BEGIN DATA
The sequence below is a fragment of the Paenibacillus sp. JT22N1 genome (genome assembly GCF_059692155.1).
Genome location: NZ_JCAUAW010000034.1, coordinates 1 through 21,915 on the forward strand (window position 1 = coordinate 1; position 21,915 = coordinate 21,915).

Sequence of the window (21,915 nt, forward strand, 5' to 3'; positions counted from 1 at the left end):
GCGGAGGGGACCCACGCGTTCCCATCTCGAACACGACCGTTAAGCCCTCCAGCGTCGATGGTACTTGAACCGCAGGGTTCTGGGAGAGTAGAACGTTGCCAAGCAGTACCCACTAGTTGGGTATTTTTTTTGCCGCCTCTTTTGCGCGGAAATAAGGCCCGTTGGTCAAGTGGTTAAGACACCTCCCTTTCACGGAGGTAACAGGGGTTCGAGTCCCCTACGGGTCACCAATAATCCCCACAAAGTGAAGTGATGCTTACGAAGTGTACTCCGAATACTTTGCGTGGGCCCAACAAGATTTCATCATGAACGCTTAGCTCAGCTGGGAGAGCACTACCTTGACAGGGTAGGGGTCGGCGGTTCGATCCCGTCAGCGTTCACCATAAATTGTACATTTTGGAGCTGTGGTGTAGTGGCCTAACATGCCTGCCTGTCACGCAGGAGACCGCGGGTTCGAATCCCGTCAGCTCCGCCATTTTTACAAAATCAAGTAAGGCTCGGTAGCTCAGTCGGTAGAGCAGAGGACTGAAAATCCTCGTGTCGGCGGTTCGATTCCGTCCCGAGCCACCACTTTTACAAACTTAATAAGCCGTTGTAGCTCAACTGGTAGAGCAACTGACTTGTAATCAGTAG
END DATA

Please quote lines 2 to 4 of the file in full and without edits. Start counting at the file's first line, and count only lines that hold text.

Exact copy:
Genome location: NZ_JCAUAW010000034.1, coordinates 1 through 21,915 on the forward strand (window position 1 = coordinate 1; position 21,915 = coordinate 21,915).

Sequence of the window (21,915 nt, forward strand, 5' to 3'; positions counted from 1 at the left end):
GCGGAGGGGACCCACGCGTTCCCATCTCGAACACGACCGTTAAGCCCTCCAGCGTCGATGGTACTTGAACCGCAGGGTTCTGGGAGAGTAGAACGTTGCCAAGCAGTACCCACTAGTTGGGTATTTTTTTTGCCGCCTCTTTTGCGCGGAAATAAGGCCCGTTGGTCAAGTGGTTAAGACACCTCCCTTTCACGGAGGTAACAGGGGTTCGAGTCCCCTACGGGTCACCAATAATCCCCACAAAGTGAAGTGATGCTTACGAAGTGTACTCCGAATACTTTGCGTGGGCCCAACAAGATTTCATCATGAACGCTTAGCTCAGCTGGGAGAGCACTACCTTGACAGGGTAGGGGTCGGCGGTTCGATCCCGTCAGCGTTCACCATAAATTGTACATTTTGGAGCTGTGGTGTAGTGGCCTAACATGCCTGCCTGTCACGCAGGAGACCGCGGGTTCGAATCCCGTCAGCTCCGCCATTTTTACAAAATCAAGTAAGGCTCGGTAGCTCAGTCGGTAGAGCAGAGGACTGAAAATCCTCGTGTCGGCGGTTCGATTCCGTCCCGAGCCACCACTTTTACAAACTTAATAAGCCGTTGTAGCTCAACTGGTAGAGCAACTGACTTGTAATCAGTAG